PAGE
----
All ETDs from UAB

Advisory Committee Chair

William Britt

Advisory Committee Members

Jim Collawn

Terje Dokland

Janusz Kabarowski

Elizabeth Sztul

Document Type


Date of Award


Degree Name by School

Doctor of Philosophy (PhD) Heersink School of Medicine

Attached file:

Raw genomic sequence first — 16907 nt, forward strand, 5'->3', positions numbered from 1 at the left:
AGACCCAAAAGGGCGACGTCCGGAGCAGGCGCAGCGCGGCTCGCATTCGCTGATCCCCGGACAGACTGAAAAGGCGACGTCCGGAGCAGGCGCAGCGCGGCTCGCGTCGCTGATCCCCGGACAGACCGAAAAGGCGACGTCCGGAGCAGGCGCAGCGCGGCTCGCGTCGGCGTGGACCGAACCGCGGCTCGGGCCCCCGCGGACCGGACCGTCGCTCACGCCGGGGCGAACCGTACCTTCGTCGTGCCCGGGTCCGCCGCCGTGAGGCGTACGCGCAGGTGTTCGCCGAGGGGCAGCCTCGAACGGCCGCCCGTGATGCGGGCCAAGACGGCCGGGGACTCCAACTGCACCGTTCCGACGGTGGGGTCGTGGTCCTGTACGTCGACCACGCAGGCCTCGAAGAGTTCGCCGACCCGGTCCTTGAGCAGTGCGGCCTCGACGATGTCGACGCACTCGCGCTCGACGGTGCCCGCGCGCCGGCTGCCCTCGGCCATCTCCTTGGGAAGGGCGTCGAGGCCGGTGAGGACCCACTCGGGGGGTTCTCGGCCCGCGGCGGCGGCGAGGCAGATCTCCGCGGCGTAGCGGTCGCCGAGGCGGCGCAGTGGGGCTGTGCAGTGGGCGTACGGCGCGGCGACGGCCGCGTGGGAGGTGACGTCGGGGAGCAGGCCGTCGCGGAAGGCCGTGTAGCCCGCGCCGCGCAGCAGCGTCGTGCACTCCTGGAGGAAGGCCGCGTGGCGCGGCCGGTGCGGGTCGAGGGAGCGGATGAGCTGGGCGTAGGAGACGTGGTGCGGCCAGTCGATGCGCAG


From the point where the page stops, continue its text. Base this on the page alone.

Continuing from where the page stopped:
HCMV consists of a dsDNA genome enclosed by, an icosahedral capsid surrounded by a layer of tegument proteins; the virion structure is enclosed in a lipid envelope rich in virus expressed glycoproteins. The HCMV envelope contains an incompletely defined number of glycoproteins. The glycoprotein M (gM) and glycoprotein N (gN) form a gM/gN protein complex which is the most abundant protein component of the HCMV envelope. Recent studies have indicated that deletion of the viral gene encoding either gM or gN is lethal for HCMV. The gM C-terminal cytoplasmic tail (gM-CT) revealed an acidic cluster and a tyrosine-based trafficking motifs. Mutant viruses that lacked the entire cytoplasmic tail of gM or both trafficking motifs were not viable. These results suggested that the trafficking motifs in the gM-CT are indispensable for virus replication. Mutant viruses with acidic cluster deletion or alanine substitutions in the tyrosine-based motif were viable but exhibited a delayed growth phenotype resulting in reduced infectious virus production. These results suggested that gM-CT possibly interacts with cellular proteins that regulate the rate of gM/gN intracellular trafficking. We found that the gM-CT interacts with FIP4 effector of the Rab11. Depletion of FIP4 expression or inhibition of Rab11 function during HCMV infection resulted in lower infectious virus production. It has been previously shown that simultaneous interactions of FIP4 with Arf6/Arf5 and Rab11 were important for vesicular transport of proteins into the endosomal recycling ii compartment (ERC). Surprisingly, FIP4 interactions with gM-CT inhibited binding of FIP4 to Arf5 or Arf6. These data argued for a contribution of the ERC during HCMV final envelopment and revealed a novel function of Rab11 independent of Arf5 or Arf6 activity. Our results suggested a role for the glycoprotein gM during virus assembly, particularly with respect to the dynamics of gM/gN complex trafficking during viral particle assembly. We also demonstrated the involvement of the cellular Rab11 GTPase activity, which is critical during the final maturation of HCMV particles.



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